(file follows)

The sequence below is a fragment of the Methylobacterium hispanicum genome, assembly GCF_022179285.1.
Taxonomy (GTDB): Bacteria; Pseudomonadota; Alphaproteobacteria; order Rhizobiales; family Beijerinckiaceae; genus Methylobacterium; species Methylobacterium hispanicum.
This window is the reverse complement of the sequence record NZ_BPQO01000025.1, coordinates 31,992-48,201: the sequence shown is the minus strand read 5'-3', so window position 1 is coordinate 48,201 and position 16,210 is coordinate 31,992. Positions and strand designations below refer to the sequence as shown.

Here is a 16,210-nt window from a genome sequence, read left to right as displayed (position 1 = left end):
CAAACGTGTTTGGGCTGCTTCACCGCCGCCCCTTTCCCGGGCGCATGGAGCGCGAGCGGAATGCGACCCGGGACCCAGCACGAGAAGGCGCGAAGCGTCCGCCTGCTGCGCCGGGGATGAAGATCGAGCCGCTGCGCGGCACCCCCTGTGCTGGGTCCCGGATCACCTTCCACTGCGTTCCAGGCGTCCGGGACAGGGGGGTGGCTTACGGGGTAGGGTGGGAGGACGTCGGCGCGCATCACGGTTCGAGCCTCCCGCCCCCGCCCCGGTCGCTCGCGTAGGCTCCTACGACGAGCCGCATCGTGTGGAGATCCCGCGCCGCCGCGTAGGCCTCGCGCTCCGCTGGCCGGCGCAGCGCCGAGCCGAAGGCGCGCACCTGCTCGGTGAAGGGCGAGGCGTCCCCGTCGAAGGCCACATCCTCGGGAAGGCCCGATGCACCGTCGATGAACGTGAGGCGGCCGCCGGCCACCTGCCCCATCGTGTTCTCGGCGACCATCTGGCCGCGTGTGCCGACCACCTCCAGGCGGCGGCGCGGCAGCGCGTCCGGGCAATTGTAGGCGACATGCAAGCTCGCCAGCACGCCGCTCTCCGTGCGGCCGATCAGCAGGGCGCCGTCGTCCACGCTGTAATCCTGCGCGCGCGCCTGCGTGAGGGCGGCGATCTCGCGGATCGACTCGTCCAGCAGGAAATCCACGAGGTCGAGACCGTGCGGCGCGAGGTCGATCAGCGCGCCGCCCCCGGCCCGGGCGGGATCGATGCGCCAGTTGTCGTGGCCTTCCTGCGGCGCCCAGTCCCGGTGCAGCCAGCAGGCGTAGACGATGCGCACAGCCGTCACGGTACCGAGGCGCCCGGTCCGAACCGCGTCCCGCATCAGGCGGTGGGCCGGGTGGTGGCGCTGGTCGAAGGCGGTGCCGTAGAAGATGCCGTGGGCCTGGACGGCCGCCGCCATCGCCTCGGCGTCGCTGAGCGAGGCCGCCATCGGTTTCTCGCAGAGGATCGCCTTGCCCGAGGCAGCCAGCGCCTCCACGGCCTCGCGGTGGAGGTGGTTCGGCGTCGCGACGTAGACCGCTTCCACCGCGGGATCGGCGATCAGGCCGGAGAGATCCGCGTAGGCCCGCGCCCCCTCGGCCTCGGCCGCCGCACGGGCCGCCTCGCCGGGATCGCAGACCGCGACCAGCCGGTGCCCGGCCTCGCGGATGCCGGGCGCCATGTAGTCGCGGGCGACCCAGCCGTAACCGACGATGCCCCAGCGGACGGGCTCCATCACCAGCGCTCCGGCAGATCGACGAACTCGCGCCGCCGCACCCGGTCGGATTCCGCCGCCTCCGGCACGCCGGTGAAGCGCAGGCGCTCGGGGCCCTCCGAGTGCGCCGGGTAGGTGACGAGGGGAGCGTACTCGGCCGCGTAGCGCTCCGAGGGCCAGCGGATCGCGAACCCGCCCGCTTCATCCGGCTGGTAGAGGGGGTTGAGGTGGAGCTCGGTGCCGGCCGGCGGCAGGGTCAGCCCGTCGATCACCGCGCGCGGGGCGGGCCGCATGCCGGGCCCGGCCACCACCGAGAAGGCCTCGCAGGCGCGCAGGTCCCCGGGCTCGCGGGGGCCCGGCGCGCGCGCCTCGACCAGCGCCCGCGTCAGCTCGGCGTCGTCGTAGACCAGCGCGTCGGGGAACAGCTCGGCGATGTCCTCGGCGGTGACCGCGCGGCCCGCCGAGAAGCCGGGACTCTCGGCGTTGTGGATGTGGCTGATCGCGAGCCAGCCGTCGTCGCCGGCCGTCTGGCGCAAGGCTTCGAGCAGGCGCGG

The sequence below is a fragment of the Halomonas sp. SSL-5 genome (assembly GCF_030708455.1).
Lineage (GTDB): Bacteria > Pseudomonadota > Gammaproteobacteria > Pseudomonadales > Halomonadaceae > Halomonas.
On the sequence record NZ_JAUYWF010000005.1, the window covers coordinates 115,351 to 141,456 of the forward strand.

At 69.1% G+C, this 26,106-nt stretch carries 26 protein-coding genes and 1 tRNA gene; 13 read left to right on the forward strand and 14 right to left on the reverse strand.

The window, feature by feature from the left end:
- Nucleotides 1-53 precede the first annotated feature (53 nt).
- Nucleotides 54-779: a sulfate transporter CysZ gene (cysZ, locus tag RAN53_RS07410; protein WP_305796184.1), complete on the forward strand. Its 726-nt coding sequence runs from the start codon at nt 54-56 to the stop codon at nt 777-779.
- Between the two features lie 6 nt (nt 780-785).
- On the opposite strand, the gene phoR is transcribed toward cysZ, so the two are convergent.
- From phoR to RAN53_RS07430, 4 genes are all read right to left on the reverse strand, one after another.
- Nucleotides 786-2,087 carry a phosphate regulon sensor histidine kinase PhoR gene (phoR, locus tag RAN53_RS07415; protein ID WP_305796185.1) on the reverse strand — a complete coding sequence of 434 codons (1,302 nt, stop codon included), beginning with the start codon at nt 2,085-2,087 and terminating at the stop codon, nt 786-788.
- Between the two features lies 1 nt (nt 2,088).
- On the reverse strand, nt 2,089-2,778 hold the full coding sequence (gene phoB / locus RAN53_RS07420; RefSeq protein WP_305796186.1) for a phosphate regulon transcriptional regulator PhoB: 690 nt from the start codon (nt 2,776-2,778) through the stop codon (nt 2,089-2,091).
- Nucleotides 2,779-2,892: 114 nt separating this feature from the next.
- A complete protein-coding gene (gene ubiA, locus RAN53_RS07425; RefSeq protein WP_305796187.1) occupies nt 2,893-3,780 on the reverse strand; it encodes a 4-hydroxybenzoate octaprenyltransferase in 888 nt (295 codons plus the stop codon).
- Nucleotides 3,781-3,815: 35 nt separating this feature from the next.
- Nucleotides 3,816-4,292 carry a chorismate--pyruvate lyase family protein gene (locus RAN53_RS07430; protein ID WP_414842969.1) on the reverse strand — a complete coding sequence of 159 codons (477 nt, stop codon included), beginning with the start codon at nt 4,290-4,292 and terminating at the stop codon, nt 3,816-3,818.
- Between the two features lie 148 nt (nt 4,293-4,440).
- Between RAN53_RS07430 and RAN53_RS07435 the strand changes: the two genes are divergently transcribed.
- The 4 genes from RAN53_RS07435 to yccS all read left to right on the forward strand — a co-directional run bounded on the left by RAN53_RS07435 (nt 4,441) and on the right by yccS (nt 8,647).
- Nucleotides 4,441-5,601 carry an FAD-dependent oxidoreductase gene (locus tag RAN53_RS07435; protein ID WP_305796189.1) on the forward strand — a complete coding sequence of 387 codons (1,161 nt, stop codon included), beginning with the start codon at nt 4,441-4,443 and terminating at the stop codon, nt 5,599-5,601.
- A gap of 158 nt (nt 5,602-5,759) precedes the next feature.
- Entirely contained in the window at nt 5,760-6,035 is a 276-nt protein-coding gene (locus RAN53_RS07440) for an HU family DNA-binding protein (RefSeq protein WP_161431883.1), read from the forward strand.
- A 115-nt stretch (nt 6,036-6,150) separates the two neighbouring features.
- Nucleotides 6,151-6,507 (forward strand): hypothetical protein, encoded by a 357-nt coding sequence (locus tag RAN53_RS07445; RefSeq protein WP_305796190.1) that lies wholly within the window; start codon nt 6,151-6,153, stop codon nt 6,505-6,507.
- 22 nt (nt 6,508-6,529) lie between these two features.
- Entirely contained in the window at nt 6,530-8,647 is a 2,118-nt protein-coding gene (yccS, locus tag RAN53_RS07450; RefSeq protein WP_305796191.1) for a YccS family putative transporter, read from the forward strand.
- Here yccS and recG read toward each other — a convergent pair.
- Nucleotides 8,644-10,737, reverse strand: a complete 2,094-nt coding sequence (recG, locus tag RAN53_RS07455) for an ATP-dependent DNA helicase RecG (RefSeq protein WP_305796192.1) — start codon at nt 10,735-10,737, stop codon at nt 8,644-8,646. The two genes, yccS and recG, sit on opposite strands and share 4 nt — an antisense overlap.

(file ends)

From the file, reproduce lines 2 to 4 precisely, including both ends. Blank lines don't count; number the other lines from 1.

Taxonomy (GTDB): Bacteria; Pseudomonadota; Alphaproteobacteria; order Rhizobiales; family Beijerinckiaceae; genus Methylobacterium; species Methylobacterium hispanicum.
This window is the reverse complement of the sequence record NZ_BPQO01000025.1, coordinates 31,992-48,201: the sequence shown is the minus strand read 5'-3', so window position 1 is coordinate 48,201 and position 16,210 is coordinate 31,992. Positions and strand designations below refer to the sequence as shown.

Here is a 16,210-nt window from a genome sequence, read left to right as displayed (position 1 = left end):